Quentin Bell ceramics in sale

More than a dozen striking chargers by accomplished artist Quentin Bell – nephew of Virginia Woolf – will come to auction this week in a Surrey saleroom.

As the son of Clive and Vanessa Bell, and the nephew of Virginia Woolf, Quentin Bell (1910-96) proved to be one of the very last links with the Bloomsbury Group. A collection of his striking and singular ceramics, created for the celebrated Fulham Pottery, will be offered at in Ewbank’s Interiors & Modern Design auction on January 26.

A collection of ceramics by Quentin Bell

Bell inherited his family’s artistic talents and went on to establish his own reputation, not only as an artist but also as an academic and author, lecturing in fine art at Durham University in the 1950s before being appointed Professor of Fine Art at the University of Leeds in 1959, then Slade Professor of Fine Art at Oxford University five years later. He was also appointed Ferens Professor of Fine Art at Hull University and Professor of Art History and Theory at Sussex University.

His biography of Virginia Woolf won both the James Tait Black Memorial Prize and the Duff Cooper Prize, as well as becoming the Yorkshire Post Book of the Year in 1972.

'Ballet Dancer' ceramic charger by Quentin Bell

Quentin Bell was also an important figure in the later history of the Fulham Pottery, an eminent manufactory established in 1672 that was the earliest documented maker of stoneware and a pioneer of salt-glazed pottery. Fulham made a new name for itself as a studio pottery, putting out pieces by the likes of Bell and Philip Sutton in the 1980s.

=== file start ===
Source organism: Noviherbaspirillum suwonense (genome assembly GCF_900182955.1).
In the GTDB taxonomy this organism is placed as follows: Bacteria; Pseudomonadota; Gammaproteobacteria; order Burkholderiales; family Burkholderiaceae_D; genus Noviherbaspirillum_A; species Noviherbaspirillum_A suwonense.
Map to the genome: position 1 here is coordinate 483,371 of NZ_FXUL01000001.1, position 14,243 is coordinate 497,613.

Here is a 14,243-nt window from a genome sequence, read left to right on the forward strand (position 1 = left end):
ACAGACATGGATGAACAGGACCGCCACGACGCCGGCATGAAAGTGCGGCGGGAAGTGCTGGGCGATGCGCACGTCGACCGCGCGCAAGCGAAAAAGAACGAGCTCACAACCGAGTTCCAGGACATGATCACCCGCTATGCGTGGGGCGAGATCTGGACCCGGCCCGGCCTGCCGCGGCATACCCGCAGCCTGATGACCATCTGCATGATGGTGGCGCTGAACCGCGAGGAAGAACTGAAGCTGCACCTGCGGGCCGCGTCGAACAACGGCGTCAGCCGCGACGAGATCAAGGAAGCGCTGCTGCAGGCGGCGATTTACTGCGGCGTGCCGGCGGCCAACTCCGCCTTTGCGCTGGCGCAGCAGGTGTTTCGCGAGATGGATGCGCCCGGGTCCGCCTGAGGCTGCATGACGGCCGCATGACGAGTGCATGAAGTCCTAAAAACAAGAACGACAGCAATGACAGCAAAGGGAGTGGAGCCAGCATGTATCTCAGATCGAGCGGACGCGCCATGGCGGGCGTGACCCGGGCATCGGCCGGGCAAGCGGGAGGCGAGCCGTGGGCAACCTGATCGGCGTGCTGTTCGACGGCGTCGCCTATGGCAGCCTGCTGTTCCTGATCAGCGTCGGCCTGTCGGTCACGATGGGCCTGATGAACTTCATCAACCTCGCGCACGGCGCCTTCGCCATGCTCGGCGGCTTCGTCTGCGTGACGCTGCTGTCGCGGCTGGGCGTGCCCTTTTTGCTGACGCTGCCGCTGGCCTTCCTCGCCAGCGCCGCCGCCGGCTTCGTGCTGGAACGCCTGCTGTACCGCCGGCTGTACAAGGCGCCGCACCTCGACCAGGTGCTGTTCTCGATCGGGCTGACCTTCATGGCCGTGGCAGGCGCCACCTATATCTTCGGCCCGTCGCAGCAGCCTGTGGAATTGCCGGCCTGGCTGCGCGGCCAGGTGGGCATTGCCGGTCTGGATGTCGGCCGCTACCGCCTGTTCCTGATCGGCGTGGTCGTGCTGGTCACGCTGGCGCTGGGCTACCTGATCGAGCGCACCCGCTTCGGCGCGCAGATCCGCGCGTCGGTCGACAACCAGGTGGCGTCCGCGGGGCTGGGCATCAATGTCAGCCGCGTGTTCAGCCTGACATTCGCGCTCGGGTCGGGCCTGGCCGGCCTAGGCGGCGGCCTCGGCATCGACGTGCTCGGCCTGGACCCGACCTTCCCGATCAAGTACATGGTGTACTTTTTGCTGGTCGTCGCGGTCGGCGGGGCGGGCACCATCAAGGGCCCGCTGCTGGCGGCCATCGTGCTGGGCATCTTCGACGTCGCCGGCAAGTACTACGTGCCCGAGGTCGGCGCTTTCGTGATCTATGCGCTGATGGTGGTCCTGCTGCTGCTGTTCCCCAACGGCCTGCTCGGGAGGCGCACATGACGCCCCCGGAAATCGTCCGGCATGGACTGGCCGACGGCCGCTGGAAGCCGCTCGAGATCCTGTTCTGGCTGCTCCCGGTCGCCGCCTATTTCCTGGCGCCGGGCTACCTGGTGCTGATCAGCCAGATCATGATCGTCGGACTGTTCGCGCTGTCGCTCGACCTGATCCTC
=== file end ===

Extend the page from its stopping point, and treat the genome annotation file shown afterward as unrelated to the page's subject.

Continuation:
Ewbank’s have more than a dozen earthenware chargers on offer in the auction, each with naïve and whimsical portraits of women animals or geometric patterns, all produced in an energetic, free-flowing and lively style imbued with vibrant colour contrasts – a style influenced by Bell’s early associations with the Bloomsbury Group’s Omega Workshop.

A 'Butterfly' ceramic charger by artist Quentin Bell

Six of the chargers are estimated at £300-500 each, another five at £200-300, and two at £150-200. All are signed and inscribed to the reverse for Bell and the pottery. Some also carry stamps for the pottery and the artist.

“Any one of these chargers would make an attractive and impressive addition to an interior,” said partner Andrew Ewbank. “The artistry of Quentin Bell, together with the clear influence of the Bloomsbury Group through the Omega Workshop, and the extremely close associations between the artist and those eminent literary and artistic figures, make these pieces even more desirable.”